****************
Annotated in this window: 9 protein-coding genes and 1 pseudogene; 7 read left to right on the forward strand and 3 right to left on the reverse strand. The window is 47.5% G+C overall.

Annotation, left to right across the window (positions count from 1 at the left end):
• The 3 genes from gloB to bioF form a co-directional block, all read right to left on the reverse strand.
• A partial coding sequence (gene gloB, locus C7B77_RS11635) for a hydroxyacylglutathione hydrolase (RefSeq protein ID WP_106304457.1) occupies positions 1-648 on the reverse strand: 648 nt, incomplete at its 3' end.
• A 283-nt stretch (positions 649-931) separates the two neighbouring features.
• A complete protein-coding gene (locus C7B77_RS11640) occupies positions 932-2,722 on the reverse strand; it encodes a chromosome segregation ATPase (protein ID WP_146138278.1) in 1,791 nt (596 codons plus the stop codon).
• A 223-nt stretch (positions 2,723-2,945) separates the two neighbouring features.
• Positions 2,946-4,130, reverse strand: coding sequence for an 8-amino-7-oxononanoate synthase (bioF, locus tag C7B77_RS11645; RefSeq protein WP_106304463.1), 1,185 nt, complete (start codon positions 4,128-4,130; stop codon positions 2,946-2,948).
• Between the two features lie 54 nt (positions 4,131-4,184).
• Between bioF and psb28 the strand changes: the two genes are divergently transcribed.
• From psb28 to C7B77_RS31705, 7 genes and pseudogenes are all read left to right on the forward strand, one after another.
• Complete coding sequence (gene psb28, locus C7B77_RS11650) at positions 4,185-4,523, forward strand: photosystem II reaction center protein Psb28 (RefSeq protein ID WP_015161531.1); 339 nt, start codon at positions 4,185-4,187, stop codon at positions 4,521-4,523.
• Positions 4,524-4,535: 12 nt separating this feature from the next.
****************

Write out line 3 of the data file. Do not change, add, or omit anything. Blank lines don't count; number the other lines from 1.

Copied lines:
• The 3 genes from gloB to bioF form a co-directional block, all read right to left on the reverse strand.